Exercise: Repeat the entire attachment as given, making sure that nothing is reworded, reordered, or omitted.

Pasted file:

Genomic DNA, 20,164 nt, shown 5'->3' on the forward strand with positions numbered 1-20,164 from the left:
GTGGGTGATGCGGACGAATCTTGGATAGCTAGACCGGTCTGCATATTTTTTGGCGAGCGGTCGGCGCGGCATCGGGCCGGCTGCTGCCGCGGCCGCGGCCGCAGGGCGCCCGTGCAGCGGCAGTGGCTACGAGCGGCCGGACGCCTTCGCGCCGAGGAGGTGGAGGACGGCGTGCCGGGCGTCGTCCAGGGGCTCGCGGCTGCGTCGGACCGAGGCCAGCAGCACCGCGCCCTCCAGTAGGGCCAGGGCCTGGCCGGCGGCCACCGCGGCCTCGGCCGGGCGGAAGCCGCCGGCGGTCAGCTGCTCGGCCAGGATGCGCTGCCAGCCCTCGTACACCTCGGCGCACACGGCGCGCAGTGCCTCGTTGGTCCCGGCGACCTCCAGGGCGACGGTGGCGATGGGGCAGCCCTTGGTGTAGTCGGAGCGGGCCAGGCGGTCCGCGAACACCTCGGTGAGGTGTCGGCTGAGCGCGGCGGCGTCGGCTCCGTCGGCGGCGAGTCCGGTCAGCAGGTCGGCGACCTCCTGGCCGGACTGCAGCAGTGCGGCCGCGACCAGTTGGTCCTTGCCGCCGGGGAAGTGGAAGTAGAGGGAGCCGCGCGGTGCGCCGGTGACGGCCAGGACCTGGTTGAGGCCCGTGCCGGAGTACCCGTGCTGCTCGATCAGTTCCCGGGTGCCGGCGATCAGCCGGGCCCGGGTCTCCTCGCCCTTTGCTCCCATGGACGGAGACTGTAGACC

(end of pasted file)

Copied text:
Genomic DNA, 20,164 nt, shown 5'->3' on the forward strand with positions numbered 1-20,164 from the left:
GTGGGTGATGCGGACGAATCTTGGATAGCTAGACCGGTCTGCATATTTTTTGGCGAGCGGTCGGCGCGGCATCGGGCCGGCTGCTGCCGCGGCCGCGGCCGCAGGGCGCCCGTGCAGCGGCAGTGGCTACGAGCGGCCGGACGCCTTCGCGCCGAGGAGGTGGAGGACGGCGTGCCGGGCGTCGTCCAGGGGCTCGCGGCTGCGTCGGACCGAGGCCAGCAGCACCGCGCCCTCCAGTAGGGCCAGGGCCTGGCCGGCGGCCACCGCGGCCTCGGCCGGGCGGAAGCCGCCGGCGGTCAGCTGCTCGGCCAGGATGCGCTGCCAGCCCTCGTACACCTCGGCGCACACGGCGCGCAGTGCCTCGTTGGTCCCGGCGACCTCCAGGGCGACGGTGGCGATGGGGCAGCCCTTGGTGTAGTCGGAGCGGGCCAGGCGGTCCGCGAACACCTCGGTGAGGTGTCGGCTGAGCGCGGCGGCGTCGGCTCCGTCGGCGGCGAGTCCGGTCAGCAGGTCGGCGACCTCCTGGCCGGACTGCAGCAGTGCGGCCGCGACCAGTTGGTCCTTGCCGCCGGGGAAGTGGAAGTAGAGGGAGCCGCGCGGTGCGCCGGTGACGGCCAGGACCTGGTTGAGGCCCGTGCCGGAGTACCCGTGCTGCTCGATCAGTTCCCGGGTGCCGGCGATCAGCCGGGCCCGGGTCTCCTCGCCCTTTGCTCCCATGGACGGAGACTGTAGACC